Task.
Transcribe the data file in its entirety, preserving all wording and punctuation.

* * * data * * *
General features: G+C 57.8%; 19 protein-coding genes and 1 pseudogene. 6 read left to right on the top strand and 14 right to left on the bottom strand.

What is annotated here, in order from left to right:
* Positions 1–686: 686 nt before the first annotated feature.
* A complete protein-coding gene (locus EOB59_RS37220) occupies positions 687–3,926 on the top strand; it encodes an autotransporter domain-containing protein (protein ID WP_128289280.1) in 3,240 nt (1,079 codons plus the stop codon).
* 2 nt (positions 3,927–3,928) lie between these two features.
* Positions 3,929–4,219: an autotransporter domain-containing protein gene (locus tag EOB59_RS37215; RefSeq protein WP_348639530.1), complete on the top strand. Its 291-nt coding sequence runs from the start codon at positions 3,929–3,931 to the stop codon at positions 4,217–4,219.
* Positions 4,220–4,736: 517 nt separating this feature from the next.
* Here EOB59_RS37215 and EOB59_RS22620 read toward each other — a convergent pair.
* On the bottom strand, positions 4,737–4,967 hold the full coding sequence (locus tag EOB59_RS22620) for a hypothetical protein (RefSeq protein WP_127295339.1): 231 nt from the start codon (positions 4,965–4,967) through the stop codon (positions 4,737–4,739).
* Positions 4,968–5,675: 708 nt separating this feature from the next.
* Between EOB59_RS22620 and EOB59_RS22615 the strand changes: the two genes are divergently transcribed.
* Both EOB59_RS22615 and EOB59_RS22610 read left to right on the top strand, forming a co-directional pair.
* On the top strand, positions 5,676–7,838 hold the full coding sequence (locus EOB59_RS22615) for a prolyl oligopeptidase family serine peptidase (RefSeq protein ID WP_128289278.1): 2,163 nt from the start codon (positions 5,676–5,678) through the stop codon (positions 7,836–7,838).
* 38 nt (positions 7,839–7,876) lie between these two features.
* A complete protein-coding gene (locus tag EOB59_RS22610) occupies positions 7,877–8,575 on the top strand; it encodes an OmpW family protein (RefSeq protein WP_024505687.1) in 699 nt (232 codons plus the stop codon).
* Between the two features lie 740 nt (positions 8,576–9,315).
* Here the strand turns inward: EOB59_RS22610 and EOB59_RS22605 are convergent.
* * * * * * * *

General features: G+C 57.8%; 19 protein-coding genes and 1 pseudogene. 6 read left to right on the top strand and 14 right to left on the bottom strand.

What is annotated here, in order from left to right:
* Positions 1–686: 686 nt before the first annotated feature.
* A complete protein-coding gene (locus EOB59_RS37220) occupies positions 687–3,926 on the top strand; it encodes an autotransporter domain-containing protein (protein ID WP_128289280.1) in 3,240 nt (1,079 codons plus the stop codon).
* 2 nt (positions 3,927–3,928) lie between these two features.
* Positions 3,929–4,219: an autotransporter domain-containing protein gene (locus tag EOB59_RS37215; RefSeq protein WP_348639530.1), complete on the top strand. Its 291-nt coding sequence runs from the start codon at positions 3,929–3,931 to the stop codon at positions 4,217–4,219.
* Positions 4,220–4,736: 517 nt separating this feature from the next.
* Here EOB59_RS37215 and EOB59_RS22620 read toward each other — a convergent pair.
* On the bottom strand, positions 4,737–4,967 hold the full coding sequence (locus tag EOB59_RS22620) for a hypothetical protein (RefSeq protein WP_127295339.1): 231 nt from the start codon (positions 4,965–4,967) through the stop codon (positions 4,737–4,739).
* Positions 4,968–5,675: 708 nt separating this feature from the next.
* Between EOB59_RS22620 and EOB59_RS22615 the strand changes: the two genes are divergently transcribed.
* Both EOB59_RS22615 and EOB59_RS22610 read left to right on the top strand, forming a co-directional pair.
* On the top strand, positions 5,676–7,838 hold the full coding sequence (locus EOB59_RS22615) for a prolyl oligopeptidase family serine peptidase (RefSeq protein ID WP_128289278.1): 2,163 nt from the start codon (positions 5,676–5,678) through the stop codon (positions 7,836–7,838).
* 38 nt (positions 7,839–7,876) lie between these two features.
* A complete protein-coding gene (locus tag EOB59_RS22610) occupies positions 7,877–8,575 on the top strand; it encodes an OmpW family protein (RefSeq protein WP_024505687.1) in 699 nt (232 codons plus the stop codon).
* Between the two features lie 740 nt (positions 8,576–9,315).
* Here the strand turns inward: EOB59_RS22610 and EOB59_RS22605 are convergent.